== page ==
In her preface to Wild Card Quilt: Taking a Chance on Home, Janisse
Ray states that she returned to south Georgia after attending graduate
school in Montana because she wanted "wholeness" but found instead an
"erosion of human bonds - both to each other and to the land." Despite the
fragmentation that greets her when she moves to her grandmother's long
uninhabited farm, Ray demonstrates that "a life constructed of stories can
be had" throughout her elegant, passionate memoir.
Like Ray's first book, Ecology of a Cracker Childhood, Wild Card
Quilt deals extensively with environmental issues and is particularly
concerned with the vanishing longleaf pine ecosystems of south Georgia.
However, Ray subtly changes her narrative tactics in Wild Card Quilt
by embedding environmentalism into the story instead of separating her
musings on home, environment, and society into essay-like chapters as she
does in Ecology.
Throughout Wild Card Quilt, Ray deploys the quilt to symbolize the
silent narratives, compromises, patterns, landscapes, and traditions woven
through individuals' actions "into beauty." But for Ray, the quilt's
symbolic and textual value always remains secondary to its social function.
Crafting it allows Ray to communicate with her mother and to reenter into
her community on her own terms. Such an ability to mix the poetic with the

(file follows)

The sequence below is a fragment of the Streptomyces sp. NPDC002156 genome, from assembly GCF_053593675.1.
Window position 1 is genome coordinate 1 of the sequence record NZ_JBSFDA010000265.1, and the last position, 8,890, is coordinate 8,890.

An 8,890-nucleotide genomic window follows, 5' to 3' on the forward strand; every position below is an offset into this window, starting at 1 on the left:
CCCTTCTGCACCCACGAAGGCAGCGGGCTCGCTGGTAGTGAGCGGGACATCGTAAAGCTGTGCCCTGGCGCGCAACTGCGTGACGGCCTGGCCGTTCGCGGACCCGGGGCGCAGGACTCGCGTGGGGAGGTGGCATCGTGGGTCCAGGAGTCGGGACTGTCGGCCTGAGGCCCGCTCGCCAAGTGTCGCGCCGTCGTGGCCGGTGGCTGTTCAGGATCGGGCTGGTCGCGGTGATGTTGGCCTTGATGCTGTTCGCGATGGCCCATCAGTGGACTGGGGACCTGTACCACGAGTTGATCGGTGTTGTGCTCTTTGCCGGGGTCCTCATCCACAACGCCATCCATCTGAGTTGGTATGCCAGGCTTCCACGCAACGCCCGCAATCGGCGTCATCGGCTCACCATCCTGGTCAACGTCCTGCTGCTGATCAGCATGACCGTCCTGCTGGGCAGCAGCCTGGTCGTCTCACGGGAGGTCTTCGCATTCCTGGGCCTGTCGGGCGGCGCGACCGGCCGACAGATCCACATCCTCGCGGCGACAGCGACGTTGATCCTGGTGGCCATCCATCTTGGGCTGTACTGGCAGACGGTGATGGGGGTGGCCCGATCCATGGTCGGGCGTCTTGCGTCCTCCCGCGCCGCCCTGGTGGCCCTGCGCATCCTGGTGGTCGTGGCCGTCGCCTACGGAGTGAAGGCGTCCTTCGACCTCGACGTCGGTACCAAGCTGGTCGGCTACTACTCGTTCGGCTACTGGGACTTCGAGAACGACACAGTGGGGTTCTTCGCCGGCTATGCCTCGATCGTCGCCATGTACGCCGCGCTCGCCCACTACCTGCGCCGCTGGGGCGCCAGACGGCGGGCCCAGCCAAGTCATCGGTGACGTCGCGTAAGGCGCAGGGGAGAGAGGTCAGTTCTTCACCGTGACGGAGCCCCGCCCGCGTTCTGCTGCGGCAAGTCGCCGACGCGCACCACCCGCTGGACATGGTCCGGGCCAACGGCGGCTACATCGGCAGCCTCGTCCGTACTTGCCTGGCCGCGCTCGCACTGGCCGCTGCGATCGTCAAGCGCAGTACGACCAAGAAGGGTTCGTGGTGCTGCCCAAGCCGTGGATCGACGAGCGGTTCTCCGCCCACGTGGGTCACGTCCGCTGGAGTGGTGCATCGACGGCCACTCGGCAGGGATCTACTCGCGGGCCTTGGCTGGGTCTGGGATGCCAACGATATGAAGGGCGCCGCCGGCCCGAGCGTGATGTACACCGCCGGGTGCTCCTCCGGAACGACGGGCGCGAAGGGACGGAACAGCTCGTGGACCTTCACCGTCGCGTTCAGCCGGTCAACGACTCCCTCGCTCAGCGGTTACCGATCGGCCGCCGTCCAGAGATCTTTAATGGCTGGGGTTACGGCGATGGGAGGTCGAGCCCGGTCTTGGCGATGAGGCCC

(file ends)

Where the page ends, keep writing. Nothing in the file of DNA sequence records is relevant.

everyday characterizes Ray's writing style and makes Wild Card Quilt
a powerful text, which moves rapidly from eloquent and beautiful images of
place, artifact, and person to such mundane realities as a blocked septic
tank and a rotted kitchen screen door.
Ray's move home involves various practical and ideological negotiations.
For instance, Ray mourns the loss of intellectual culture and writes, "Our
town had no coffee shop or other hangout. If I ran into someone, such as my
cousin Sue or Silas's teacher, it was at the library or supermarket. I
missed public dialogue such as I'd experienced other places. I missed depth
of connection. Most days I found no one I could talk to about the joy in my
life, or the terror." As Ray attempts to reconcile herself with the
geographic and human landscapes of her childhood, she also struggles to
redefine the intellectual and emotional goals of relationships. She finds
herself reworking bonds from her childhood with members of the community
like her parents, her Uncle Percy, and E.D. the picture-taker.
Ray subtly interweaves issues of community, environment, politics, gender,
familial obligation, creativity, authorship, education, craft, and beauty
into a story of self-production. Wild Card Quilt leaves the reader
impressed with a sense of Ray's local and personal discoveries. Moreover,
the book acts as a call to action on a personal scale, suggesting how people
can relearn the landscapes of their childhood and reintegrate themselves
into familial and community structures that perhaps deserve a second chance.
This is Ray's second book-length work of nonfiction. Her Ecology of a
Cracker Childhood won the Southern Book Critics Circle Award, the
Southeast Booksellers Award for Nonfiction, the American Book Award, and the
Southern Environmental Law Center Book Award. Additionally, Ray has
published essays and poems in a variety of periodicals. Recently, Ray was
named the Grisham Writer-in-Residence at Ole Miss.
© 2003, Southern Scribe Reviews, All Rights